Since 80s, scientific, programming and public opinion areas have started to consider rare or orphan diseases issue. Rare diseases are morbid conditions characterised by low prevalence, but they are also little known, little studied and they often lack of an adequate therapy. They are often called orphan diseases because of their low desirability for clinical and experimental researches.
The rational to group more clinical features inside the same group, with the common denominator of a population low prevalence rate, consists in their peculiarity of presenting common clinical and welfare problems. One of their main features resides in the specialistic and continuative care they require, which realisation will result impossible without a considerable public support participation. The rareness of the disease results in a low research interest at an etiological and pathogenic level, in a high difficulty of describing the natural history and planning clinical researches, in a low market that can damp the costs of a specific pharmacological research, and finally in an insufficient or very insufficient knowledge spreading, however available in the current practice.
In other words, the low prevalence rate of these diseases causes a lower knowledge progress than theoretically possible and it leads to a non-application of what it is already known in current practice. Therefore, patients could suffer a double harm: being affected by a severe pathology, and being insufficiently recognized,diagnosed and cured. For these reasons, the adjective "rare" has been replaced by the "orphan" one, meaning a lack in attention and resources. And because of these considerations, many of the resources have been addressed to research and welfare systems. This process, started in the United States, has involved all western Countries up till influencing WHO world policies, and recently also Italy. These policies show the necessity to evaluate exactly whole rare diseases impact on population and health services: it constitutes, in fact, the multiplying factor of all available actions and facilitation in rare diseases management.
Since rare diseases do not constitute a recognised nosological group, but just an heterogeneous one with the common factor of a low prevalence rate, it is obvious that they can include a non specified number according to the population frequency cut-off value used to define a pathology as rare.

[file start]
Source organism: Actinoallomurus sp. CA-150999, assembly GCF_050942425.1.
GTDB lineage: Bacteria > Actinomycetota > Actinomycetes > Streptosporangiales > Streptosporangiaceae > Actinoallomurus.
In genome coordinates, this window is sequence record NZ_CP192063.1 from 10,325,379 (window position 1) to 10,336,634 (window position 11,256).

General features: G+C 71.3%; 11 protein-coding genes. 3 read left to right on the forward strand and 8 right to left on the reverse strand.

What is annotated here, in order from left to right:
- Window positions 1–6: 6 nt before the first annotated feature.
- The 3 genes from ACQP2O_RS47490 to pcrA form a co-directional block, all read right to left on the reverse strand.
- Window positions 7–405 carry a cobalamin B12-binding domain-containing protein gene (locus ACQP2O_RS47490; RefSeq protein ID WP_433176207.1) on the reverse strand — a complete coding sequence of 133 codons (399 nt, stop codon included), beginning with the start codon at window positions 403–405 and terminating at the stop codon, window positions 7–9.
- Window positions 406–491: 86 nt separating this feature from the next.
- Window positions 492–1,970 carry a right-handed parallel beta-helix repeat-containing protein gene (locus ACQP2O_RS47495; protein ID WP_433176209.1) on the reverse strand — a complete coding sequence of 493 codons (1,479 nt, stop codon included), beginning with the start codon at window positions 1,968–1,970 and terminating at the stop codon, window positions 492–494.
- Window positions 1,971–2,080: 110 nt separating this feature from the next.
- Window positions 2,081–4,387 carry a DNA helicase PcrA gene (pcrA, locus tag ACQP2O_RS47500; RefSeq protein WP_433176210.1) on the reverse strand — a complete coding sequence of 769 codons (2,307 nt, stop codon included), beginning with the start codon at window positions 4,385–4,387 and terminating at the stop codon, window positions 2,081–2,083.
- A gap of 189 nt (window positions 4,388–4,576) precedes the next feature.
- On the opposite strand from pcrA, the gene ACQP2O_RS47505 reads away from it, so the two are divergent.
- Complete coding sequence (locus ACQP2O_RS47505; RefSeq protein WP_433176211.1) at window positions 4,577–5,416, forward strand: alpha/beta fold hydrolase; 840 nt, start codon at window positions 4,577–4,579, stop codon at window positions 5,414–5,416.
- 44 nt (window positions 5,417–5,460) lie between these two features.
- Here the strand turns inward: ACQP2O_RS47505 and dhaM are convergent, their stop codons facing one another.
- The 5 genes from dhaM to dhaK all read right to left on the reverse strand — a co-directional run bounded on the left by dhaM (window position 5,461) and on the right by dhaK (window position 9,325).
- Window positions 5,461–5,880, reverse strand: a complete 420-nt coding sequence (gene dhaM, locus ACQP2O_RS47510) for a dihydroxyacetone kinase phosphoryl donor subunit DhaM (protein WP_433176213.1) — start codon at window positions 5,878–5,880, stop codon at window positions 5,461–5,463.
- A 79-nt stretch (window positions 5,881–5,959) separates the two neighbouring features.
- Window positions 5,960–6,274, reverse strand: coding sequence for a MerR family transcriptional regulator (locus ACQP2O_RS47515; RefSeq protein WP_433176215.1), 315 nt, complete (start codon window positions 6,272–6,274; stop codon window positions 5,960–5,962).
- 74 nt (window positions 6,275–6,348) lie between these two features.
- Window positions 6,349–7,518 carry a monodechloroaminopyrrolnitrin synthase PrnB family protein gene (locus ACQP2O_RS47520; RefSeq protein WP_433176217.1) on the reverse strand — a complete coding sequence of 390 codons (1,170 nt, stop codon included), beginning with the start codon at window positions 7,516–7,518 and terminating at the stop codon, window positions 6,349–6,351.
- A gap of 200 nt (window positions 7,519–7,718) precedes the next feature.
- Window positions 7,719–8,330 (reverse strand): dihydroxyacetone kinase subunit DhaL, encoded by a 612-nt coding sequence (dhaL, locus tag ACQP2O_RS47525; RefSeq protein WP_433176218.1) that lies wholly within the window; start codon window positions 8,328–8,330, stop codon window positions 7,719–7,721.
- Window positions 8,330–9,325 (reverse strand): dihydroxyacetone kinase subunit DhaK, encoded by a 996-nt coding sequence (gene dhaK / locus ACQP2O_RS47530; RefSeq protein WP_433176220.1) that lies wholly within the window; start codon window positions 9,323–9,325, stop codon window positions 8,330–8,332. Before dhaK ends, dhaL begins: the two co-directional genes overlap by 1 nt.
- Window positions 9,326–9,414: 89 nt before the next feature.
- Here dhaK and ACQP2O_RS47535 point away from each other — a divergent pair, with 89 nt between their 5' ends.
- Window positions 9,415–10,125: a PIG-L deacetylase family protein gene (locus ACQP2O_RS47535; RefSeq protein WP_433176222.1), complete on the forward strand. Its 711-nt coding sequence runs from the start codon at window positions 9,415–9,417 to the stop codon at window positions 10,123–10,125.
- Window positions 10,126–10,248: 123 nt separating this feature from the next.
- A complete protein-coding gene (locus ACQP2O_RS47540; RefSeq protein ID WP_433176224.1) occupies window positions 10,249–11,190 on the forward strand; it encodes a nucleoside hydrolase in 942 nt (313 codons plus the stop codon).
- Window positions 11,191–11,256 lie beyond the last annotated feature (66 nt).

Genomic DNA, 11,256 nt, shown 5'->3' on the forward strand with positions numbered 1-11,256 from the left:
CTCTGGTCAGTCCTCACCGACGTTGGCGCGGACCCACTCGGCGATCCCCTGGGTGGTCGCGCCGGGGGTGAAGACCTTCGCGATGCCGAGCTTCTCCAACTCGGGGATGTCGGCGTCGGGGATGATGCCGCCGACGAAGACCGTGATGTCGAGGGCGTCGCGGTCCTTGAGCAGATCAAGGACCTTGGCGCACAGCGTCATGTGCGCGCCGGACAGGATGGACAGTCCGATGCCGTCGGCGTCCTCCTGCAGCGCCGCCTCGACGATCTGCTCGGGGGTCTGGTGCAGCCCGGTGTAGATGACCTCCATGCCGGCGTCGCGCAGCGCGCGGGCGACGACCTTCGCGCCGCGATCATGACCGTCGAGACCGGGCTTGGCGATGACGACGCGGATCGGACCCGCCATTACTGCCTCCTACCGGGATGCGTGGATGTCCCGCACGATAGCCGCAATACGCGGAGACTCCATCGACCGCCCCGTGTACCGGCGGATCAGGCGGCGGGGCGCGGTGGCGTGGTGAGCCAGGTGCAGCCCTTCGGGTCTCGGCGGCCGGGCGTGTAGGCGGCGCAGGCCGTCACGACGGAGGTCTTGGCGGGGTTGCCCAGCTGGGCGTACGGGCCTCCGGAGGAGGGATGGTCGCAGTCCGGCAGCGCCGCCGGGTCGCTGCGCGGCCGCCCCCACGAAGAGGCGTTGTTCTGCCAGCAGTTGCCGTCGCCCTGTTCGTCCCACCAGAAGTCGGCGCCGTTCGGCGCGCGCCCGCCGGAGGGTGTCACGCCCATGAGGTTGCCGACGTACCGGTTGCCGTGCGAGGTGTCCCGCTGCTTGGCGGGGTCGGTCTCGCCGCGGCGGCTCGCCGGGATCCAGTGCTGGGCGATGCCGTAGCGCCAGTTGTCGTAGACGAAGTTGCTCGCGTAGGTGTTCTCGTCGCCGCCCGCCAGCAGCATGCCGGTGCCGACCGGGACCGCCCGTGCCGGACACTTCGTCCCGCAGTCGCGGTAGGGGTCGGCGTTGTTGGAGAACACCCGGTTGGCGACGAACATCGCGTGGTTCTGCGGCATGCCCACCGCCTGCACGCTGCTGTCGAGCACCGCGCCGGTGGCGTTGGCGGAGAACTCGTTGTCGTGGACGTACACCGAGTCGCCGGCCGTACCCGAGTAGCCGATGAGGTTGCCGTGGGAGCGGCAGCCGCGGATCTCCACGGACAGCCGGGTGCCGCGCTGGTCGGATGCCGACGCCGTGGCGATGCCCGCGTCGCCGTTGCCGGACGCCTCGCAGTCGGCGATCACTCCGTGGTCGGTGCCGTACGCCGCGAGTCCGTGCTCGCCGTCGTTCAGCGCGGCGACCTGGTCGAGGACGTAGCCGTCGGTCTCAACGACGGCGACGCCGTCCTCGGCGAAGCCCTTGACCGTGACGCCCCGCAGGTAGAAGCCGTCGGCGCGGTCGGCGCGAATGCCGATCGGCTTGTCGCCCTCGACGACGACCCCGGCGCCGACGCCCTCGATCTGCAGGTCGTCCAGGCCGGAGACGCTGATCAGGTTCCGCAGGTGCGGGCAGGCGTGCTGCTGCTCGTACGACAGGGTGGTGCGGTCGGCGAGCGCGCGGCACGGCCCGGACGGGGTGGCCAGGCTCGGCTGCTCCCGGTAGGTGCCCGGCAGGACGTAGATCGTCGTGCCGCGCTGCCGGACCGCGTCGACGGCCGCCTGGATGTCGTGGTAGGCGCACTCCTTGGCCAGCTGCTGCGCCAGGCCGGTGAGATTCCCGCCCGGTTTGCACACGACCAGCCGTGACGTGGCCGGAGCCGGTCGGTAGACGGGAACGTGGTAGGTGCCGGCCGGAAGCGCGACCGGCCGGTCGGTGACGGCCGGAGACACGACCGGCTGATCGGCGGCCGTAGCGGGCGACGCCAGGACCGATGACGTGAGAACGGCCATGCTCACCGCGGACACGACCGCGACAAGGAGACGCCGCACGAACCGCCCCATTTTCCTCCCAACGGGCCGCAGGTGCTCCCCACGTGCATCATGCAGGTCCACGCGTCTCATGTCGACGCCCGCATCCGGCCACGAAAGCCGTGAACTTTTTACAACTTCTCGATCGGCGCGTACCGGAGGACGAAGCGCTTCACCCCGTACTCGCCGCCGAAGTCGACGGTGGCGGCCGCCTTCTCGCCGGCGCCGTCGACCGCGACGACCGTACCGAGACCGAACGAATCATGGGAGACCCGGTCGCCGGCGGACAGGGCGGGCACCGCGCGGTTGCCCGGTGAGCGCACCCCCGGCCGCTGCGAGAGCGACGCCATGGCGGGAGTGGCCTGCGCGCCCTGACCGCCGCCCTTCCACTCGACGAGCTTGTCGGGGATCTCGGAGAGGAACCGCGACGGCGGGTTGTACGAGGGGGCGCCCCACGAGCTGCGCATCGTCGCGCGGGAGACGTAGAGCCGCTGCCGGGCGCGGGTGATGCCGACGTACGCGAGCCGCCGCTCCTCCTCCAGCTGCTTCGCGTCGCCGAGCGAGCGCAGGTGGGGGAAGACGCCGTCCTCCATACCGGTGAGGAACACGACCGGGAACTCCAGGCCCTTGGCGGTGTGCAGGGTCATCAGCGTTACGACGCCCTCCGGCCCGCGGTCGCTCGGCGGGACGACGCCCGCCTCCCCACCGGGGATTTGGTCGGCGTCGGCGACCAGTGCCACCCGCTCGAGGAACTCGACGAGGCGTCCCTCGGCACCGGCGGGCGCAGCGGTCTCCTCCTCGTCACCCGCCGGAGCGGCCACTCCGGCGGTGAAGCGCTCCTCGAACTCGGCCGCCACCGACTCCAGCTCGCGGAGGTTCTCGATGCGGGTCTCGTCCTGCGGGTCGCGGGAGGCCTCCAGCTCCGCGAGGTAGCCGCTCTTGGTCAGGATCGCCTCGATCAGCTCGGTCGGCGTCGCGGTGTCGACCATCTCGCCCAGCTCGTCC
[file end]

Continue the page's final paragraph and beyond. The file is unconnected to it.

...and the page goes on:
It does not exist a world-wide consensus definition of rare disease. The USA Congress has stated in 200,000 inhabitants throughout the United States (1/1,200) the maximum number of patients for a pathology to be defined as a rare disease; this is the only existing definition and the most commonly used one. According to the Community Action Program on rare diseases (1999-2003), a prevalence rate lower than 5/10,000 inhabitants of the community population defines a disease as rare. Other Countries have chosen other definitions. For instance, the Japanese law considers as rare a pathology that affects less than 50,000 patients (4/10,000) in Japan. Nowadays, in Italy a stated definition of rare disease does not exist: different parameter rates have been used by various institutes and associations. Rare disease definition considered by the Italian National Health Plan varies from 1 out of 20,000 to 1 out of 200,000 inhabitants resulting in 5,000 pathologies, equal to 10% of the whole existing disorders. The USA Congress definition has been used by the Mario Negri Research Institute for rare diseases in Bergamo. Considering the Italian medical literature several different definitions of rare diseases can be found. For instance, some Italian Authors define as "orphan" those conditions that affect less than 60,000 patients, approximately about 0.1% of the population. The population rates are unhomogeneous due to the different definitions assumed by all these sources.
World Health Organization counts, as rare, at least 5,000 diseases and syndromes. Most of them are caused by a genetic anomaly. Genetic factors, environmental conditions, pathogens propagation, and living habits strongly influence diseases prevalence rates: many disorders are rare in some geographic areas or in some populations and more frequent in others. However, there is a deep lack on rare diseases prevalence data, since only for few of them it exists a case system at a national or international level. Currently a single exhausting classification neither at an Italian nor at a European level does not exist. There have been published various lists of rare diseases related to the assumed definition, or to a specific interest of an association or a working group. Although in the United States a rare disease stated definition already exists, the available American classifications differ from 1,109 diseases counted and described by the National Organization for Rare Disorders (NORD), to 2,117 diseases of the Office of Rare Diseases (ORD) of the National Institute of Health (NIH). The French plan Orphanet suggests a list of approximately 5,000 items, including synonyms, of rare diseases in alphabetical order. The Italian National Institute of Health, acting on commission of the Ministry of Health, has published a rare diseases list divided into categories (for instance, metabolic and genetic disorders, infectious diseases, etc.) for which the Health system will provide the exemption for correlated sanitary performances expenses.
All these classifications include pathologies strongly different for their prevalence, prognosis, care typology and arising age. In the wider rare diseases classifications, there are some very heterogeneous pathologies groups:
According to what written above it is compulsory to underline the lack of an exhaustive and univocal classification necessary to subdivide those pathologies in useful categories to the aim of health and welfare care interventions.